Southern California marine mammal enthusiasts should note that a special whale named Varvara will be passing through local waters today and Friday.
The 8-year-old female gray whale, sporting a satellite tag that reveals her position, is special because she has swum all the way from Sakhalin Island in the western North Pacific off Russia, providing scientists with more evidence that Western Pacific gray whales may not be as distinct from Eastern Pacific gray whales as previously believed.
Varvara hails from a critically endangered population of perhaps 130 Western Pacific gray whales, with very few breeding-age females. There are about 20,000 Eastern Pacific gray whales, famous for their annual 10,000-mile round-trip migration from the Bering and Beaufort seas to and from winter breeding areas in lagoons along the Baja California coastline.
It has become increasingly evident that both populations utilize the same breeding areas. However, David Weller, a marine mammal specialist with the National Marine Fisheries Service, has authored a manuscript (under peer-review) which states that despite this mixing, "Significant DNA and nuclear genetic differences between whales utilizing the Sakhalin feeding ground and those summering in the Eastern North Pacific support the continued recognition of Sakhalin animals as a distinct genetic unit."
Varvara is expected to pass through the Los Angeles/Long Beach area late today and pass Orange County and San Diego on Friday.
Her position is relayed to scientists at Oregon State University's Marine Mammal Institute. (People can obtain weekly updates of Varvara's progress, each Monday, via this link.)
Her odyssey follows that of Flex, who was fitted with a satellite tag a year earlier. Flex, a male Western Pacific gray whale, surprised scientists when he crossed from the western Pacific to this side, and joined with Eastern Pacific grays during their migration.
The tag worn by Flex, however, stopped transmitting off southern Oregon. Varvara's tag is still relaying her position. She has been photographed with other gray whales off Oregon and Northern California, but it was not clear whether they were Western Pacific or Eastern Pacific grays.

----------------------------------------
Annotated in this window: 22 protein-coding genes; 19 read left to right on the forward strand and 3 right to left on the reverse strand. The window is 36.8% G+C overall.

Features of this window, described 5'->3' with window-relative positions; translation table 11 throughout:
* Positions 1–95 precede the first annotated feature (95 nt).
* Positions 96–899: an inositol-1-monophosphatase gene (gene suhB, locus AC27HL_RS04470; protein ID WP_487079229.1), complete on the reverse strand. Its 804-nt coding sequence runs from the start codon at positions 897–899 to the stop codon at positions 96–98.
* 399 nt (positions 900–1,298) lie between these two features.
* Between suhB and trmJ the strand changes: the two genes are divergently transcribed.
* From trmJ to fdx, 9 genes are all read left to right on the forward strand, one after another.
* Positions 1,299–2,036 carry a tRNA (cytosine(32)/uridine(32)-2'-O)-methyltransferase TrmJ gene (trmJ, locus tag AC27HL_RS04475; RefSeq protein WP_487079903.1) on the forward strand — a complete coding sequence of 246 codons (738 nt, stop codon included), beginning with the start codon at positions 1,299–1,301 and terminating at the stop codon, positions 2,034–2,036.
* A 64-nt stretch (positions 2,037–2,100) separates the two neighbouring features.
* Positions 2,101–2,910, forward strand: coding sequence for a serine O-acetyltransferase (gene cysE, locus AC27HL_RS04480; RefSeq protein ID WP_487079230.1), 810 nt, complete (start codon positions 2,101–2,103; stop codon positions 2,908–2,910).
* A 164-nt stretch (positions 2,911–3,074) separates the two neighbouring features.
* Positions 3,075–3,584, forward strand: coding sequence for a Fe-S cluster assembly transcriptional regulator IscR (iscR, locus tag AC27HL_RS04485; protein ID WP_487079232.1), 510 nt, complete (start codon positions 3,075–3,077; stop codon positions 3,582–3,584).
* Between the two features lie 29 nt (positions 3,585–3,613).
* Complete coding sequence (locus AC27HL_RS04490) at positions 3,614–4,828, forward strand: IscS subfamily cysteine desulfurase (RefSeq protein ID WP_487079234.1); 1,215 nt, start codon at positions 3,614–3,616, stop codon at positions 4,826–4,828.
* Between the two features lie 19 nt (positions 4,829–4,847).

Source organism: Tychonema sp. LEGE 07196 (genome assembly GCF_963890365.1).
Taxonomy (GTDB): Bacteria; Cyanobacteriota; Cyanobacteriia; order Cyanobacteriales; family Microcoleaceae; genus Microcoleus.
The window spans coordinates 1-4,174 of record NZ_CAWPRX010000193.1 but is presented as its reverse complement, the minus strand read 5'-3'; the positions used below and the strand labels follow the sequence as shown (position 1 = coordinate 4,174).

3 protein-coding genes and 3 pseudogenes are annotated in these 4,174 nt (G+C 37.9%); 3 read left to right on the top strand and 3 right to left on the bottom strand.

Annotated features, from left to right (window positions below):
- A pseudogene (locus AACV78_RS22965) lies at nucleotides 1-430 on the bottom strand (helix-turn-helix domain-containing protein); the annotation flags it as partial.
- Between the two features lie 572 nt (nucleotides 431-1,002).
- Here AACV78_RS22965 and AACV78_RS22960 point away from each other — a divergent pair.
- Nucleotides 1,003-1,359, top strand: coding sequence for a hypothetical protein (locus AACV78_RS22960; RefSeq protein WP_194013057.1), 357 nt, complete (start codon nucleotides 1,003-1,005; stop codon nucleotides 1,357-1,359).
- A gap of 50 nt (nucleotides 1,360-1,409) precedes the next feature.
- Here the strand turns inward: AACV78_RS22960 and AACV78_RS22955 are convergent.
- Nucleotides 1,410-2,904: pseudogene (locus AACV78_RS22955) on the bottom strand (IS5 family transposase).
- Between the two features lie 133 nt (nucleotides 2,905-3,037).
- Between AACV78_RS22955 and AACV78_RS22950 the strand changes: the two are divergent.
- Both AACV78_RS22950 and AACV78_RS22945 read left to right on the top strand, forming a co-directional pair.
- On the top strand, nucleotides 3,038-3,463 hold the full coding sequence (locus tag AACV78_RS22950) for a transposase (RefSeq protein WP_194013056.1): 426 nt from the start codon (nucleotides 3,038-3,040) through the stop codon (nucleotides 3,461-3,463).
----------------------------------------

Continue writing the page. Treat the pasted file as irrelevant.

It might seem to some that, given this information, there may be only one gray whale population in the North Pacific, and it just so happens that some gray whales utilize Russian coastal waters during the summer.
But Weller says there have been observations of gray whales off Japan and China in the winter and spring, and a photo-ID match showing a Honshu-Sakhalin link, suggesting that "not all gray whales identified off Sakhalin share a common wintering ground."
Thus, a strong conservation efforts is still required in order to protect the small Western Pacific gray whale population.
Varvara will be nearly impossible to discern from other southbound gray whales. It's not known if she will pass beyond or inside of the Channel Islands. If boaters spot a very small tag just in front of the first dorsal knuckle on a whale's back, however, they could be seeing Varvara.
As of the time of this post, Bruce Mate, who runs the Marine Mammal Institute, could not be reached for comment. He may have been too busy trying to physically locate Varvara.
-- Pete Thomas
Note: This research was conducted by A.N. Severtsov Institute of Ecology and Evolution of the Russian Academy of Sciences (IEE RAS) and Oregon State University Marine Mammal Institute in collaboration with the U.S. National Marine Fisheries Service, Kronotsky State Nature Biosphere Reserve and the Kamchatka Branch of the Pacific Institute of Geography. The research was contracted through the International Whaling Commission (IWC) and International Union for Conservation of Nature (IUCN) with funding from Exxon Neftegas Ltd. and Sakhalin Energy Investment Company Ltd.